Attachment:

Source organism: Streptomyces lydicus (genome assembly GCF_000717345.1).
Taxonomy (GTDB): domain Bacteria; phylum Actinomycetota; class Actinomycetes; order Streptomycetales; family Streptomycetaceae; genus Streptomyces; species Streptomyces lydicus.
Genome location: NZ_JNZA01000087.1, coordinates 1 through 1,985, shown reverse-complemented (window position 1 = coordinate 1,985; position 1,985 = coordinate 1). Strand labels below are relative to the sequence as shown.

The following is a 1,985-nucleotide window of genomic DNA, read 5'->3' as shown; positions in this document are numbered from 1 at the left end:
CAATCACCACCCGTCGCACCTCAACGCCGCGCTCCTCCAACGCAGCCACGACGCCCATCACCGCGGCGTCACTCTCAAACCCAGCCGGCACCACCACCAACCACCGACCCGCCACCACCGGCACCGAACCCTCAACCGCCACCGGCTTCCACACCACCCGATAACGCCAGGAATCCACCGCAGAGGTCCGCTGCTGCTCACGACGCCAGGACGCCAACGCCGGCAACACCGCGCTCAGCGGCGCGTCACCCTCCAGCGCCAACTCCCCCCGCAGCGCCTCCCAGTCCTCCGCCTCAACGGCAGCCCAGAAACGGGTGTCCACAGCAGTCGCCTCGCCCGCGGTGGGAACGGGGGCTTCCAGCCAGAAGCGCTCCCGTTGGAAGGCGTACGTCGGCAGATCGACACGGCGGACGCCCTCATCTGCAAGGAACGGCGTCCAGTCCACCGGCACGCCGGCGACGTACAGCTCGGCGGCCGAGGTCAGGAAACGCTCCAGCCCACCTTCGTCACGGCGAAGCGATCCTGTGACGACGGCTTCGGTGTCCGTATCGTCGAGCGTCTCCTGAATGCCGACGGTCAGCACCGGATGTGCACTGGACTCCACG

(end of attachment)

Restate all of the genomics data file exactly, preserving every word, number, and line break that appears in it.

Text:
Source organism: Streptomyces lydicus (genome assembly GCF_000717345.1).
Taxonomy (GTDB): domain Bacteria; phylum Actinomycetota; class Actinomycetes; order Streptomycetales; family Streptomycetaceae; genus Streptomyces; species Streptomyces lydicus.
Genome location: NZ_JNZA01000087.1, coordinates 1 through 1,985, shown reverse-complemented (window position 1 = coordinate 1,985; position 1,985 = coordinate 1). Strand labels below are relative to the sequence as shown.

The following is a 1,985-nucleotide window of genomic DNA, read 5'->3' as shown; positions in this document are numbered from 1 at the left end:
CAATCACCACCCGTCGCACCTCAACGCCGCGCTCCTCCAACGCAGCCACGACGCCCATCACCGCGGCGTCACTCTCAAACCCAGCCGGCACCACCACCAACCACCGACCCGCCACCACCGGCACCGAACCCTCAACCGCCACCGGCTTCCACACCACCCGATAACGCCAGGAATCCACCGCAGAGGTCCGCTGCTGCTCACGACGCCAGGACGCCAACGCCGGCAACACCGCGCTCAGCGGCGCGTCACCCTCCAGCGCCAACTCCCCCCGCAGCGCCTCCCAGTCCTCCGCCTCAACGGCAGCCCAGAAACGGGTGTCCACAGCAGTCGCCTCGCCCGCGGTGGGAACGGGGGCTTCCAGCCAGAAGCGCTCCCGTTGGAAGGCGTACGTCGGCAGATCGACACGGCGGACGCCCTCATCTGCAAGGAACGGCGTCCAGTCCACCGGCACGCCGGCGACGTACAGCTCGGCGGCCGAGGTCAGGAAACGCTCCAGCCCACCTTCGTCACGGCGAAGCGATCCTGTGACGACGGCTTCGGTGTCCGTATCGTCGAGCGTCTCCTGAATGCCGACGGTCAGCACCGGATGTGCACTGGACTCCACG